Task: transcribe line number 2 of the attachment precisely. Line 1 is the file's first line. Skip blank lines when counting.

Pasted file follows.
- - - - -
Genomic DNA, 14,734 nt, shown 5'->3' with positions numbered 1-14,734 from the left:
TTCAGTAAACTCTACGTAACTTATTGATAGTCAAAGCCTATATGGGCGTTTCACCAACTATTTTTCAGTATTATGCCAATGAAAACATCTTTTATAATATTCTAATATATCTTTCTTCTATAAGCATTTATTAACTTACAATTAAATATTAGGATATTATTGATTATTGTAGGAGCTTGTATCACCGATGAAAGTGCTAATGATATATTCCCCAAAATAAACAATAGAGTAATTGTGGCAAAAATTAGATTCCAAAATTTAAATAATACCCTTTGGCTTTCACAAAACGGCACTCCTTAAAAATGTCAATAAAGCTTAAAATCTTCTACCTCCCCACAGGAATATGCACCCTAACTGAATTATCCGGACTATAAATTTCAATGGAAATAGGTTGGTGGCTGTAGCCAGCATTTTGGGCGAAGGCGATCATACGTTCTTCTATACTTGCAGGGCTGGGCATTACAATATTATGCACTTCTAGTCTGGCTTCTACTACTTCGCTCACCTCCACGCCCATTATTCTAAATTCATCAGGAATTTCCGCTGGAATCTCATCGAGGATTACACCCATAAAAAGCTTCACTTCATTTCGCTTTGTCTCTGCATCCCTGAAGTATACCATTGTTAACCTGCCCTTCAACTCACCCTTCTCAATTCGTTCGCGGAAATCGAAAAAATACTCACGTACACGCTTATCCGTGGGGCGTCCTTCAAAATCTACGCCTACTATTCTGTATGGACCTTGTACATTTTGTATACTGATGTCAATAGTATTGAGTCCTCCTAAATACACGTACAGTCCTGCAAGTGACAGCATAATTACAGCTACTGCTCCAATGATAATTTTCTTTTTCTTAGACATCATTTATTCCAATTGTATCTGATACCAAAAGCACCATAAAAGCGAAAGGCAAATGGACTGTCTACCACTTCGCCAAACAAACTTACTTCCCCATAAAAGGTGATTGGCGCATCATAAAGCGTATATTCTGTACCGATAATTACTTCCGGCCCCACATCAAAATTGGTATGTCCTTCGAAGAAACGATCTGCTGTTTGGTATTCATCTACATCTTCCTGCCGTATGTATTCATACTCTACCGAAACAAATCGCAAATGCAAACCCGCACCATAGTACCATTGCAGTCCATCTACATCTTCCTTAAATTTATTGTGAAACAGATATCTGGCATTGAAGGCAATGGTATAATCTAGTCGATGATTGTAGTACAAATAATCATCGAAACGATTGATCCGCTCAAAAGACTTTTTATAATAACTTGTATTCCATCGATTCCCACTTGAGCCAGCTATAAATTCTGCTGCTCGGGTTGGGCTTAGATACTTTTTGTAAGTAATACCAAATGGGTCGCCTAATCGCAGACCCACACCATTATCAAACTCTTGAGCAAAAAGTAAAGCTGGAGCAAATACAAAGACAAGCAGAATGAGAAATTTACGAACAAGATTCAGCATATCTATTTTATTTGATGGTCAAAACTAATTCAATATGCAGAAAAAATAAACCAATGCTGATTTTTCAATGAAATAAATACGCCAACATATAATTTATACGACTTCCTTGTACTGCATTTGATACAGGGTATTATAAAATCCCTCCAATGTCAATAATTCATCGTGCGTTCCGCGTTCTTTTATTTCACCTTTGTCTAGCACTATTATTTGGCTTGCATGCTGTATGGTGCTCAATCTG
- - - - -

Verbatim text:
TTCAGTAAACTCTACGTAACTTATTGATAGTCAAAGCCTATATGGGCGTTTCACCAACTATTTTTCAGTATTATGCCAATGAAAACATCTTTTATAATATTCTAATATATCTTTCTTCTATAAGCATTTATTAACTTACAATTAAATATTAGGATATTATTGATTATTGTAGGAGCTTGTATCACCGATGAAAGTGCTAATGATATATTCCCCAAAATAAACAATAGAGTAATTGTGGCAAAAATTAGATTCCAAAATTTAAATAATACCCTTTGGCTTTCACAAAACGGCACTCCTTAAAAATGTCAATAAAGCTTAAAATCTTCTACCTCCCCACAGGAATATGCACCCTAACTGAATTATCCGGACTATAAATTTCAATGGAAATAGGTTGGTGGCTGTAGCCAGCATTTTGGGCGAAGGCGATCATACGTTCTTCTATACTTGCAGGGCTGGGCATTACAATATTATGCACTTCTAGTCTGGCTTCTACTACTTCGCTCACCTCCACGCCCATTATTCTAAATTCATCAGGAATTTCCGCTGGAATCTCATCGAGGATTACACCCATAAAAAGCTTCACTTCATTTCGCTTTGTCTCTGCATCCCTGAAGTATACCATTGTTAACCTGCCCTTCAACTCACCCTTCTCAATTCGTTCGCGGAAATCGAAAAAATACTCACGTACACGCTTATCCGTGGGGCGTCCTTCAAAATCTACGCCTACTATTCTGTATGGACCTTGTACATTTTGTATACTGATGTCAATAGTATTGAGTCCTCCTAAATACACGTACAGTCCTGCAAGTGACAGCATAATTACAGCTACTGCTCCAATGATAATTTTCTTTTTCTTAGACATCATTTATTCCAATTGTATCTGATACCAAAAGCACCATAAAAGCGAAAGGCAAATGGACTGTCTACCACTTCGCCAAACAAACTTACTTCCCCATAAAAGGTGATTGGCGCATCATAAAGCGTATATTCTGTACCGATAATTACTTCCGGCCCCACATCAAAATTGGTATGTCCTTCGAAGAAACGATCTGCTGTTTGGTATTCATCTACATCTTCCTGCCGTATGTATTCATACTCTACCGAAACAAATCGCAAATGCAAACCCGCACCATAGTACCATTGCAGTCCATCTACATCTTCCTTAAATTTATTGTGAAACAGATATCTGGCATTGAAGGCAATGGTATAATCTAGTCGATGATTGTAGTACAAATAATCATCGAAACGATTGATCCGCTCAAAAGACTTTTTATAATAACTTGTATTCCATCGATTCCCACTTGAGCCAGCTATAAATTCTGCTGCTCGGGTTGGGCTTAGATACTTTTTGTAAGTAATACCAAATGGGTCGCCTAATCGCAGACCCACACCATTATCAAACTCTTGAGCAAAAAGTAAAGCTGGAGCAAATACAAAGACAAGCAGAATGAGAAATTTACGAACAAGATTCAGCATATCTATTTTATTTGATGGTCAAAACTAATTCAATATGCAGAAAAAATAAACCAATGCTGATTTTTCAATGAAATAAATACGCCAACATATAATTTATACGACTTCCTTGTACTGCATTTGATACAGGGTATTATAAAATCCCTCCAATGTCAATAATTCATCGTGCGTTCCGCGTTCTTTTATTTCACCTTTGTCTAGCACTATTATTTGGCTTGCATGCTGTATGGTGCTCAATCTG